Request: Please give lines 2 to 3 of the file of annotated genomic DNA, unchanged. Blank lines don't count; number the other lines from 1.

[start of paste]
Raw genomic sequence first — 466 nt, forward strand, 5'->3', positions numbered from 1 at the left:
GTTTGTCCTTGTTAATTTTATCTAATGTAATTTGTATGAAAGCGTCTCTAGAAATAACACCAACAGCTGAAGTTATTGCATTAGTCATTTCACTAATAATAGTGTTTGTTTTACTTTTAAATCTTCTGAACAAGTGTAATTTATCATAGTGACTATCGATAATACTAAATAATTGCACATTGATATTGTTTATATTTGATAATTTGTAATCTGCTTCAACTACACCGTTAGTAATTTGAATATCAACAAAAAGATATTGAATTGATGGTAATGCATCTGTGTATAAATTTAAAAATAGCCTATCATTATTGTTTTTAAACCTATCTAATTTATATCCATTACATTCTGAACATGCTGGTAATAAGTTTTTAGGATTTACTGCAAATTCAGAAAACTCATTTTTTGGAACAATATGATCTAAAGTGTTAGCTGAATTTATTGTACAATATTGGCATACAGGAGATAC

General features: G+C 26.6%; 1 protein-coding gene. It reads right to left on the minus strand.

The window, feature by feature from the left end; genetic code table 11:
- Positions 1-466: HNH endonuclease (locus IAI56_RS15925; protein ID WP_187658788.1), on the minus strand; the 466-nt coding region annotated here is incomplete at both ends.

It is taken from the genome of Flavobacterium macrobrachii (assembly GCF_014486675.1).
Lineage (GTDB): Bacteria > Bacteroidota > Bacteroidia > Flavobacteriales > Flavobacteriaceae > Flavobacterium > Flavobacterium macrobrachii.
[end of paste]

GTTTGTCCTTGTTAATTTTATCTAATGTAATTTGTATGAAAGCGTCTCTAGAAATAACACCAACAGCTGAAGTTATTGCATTAGTCATTTCACTAATAATAGTGTTTGTTTTACTTTTAAATCTTCTGAACAAGTGTAATTTATCATAGTGACTATCGATAATACTAAATAATTGCACATTGATATTGTTTATATTTGATAATTTGTAATCTGCTTCAACTACACCGTTAGTAATTTGAATATCAACAAAAAGATATTGAATTGATGGTAATGCATCTGTGTATAAATTTAAAAATAGCCTATCATTATTGTTTTTAAACCTATCTAATTTATATCCATTACATTCTGAACATGCTGGTAATAAGTTTTTAGGATTTACTGCAAATTCAGAAAACTCATTTTTTGGAACAATATGATCTAAAGTGTTAGCTGAATTTATTGTACAATATTGGCATACAGGAGATAC

General features: G+C 26.6%; 1 protein-coding gene. It reads right to left on the minus strand.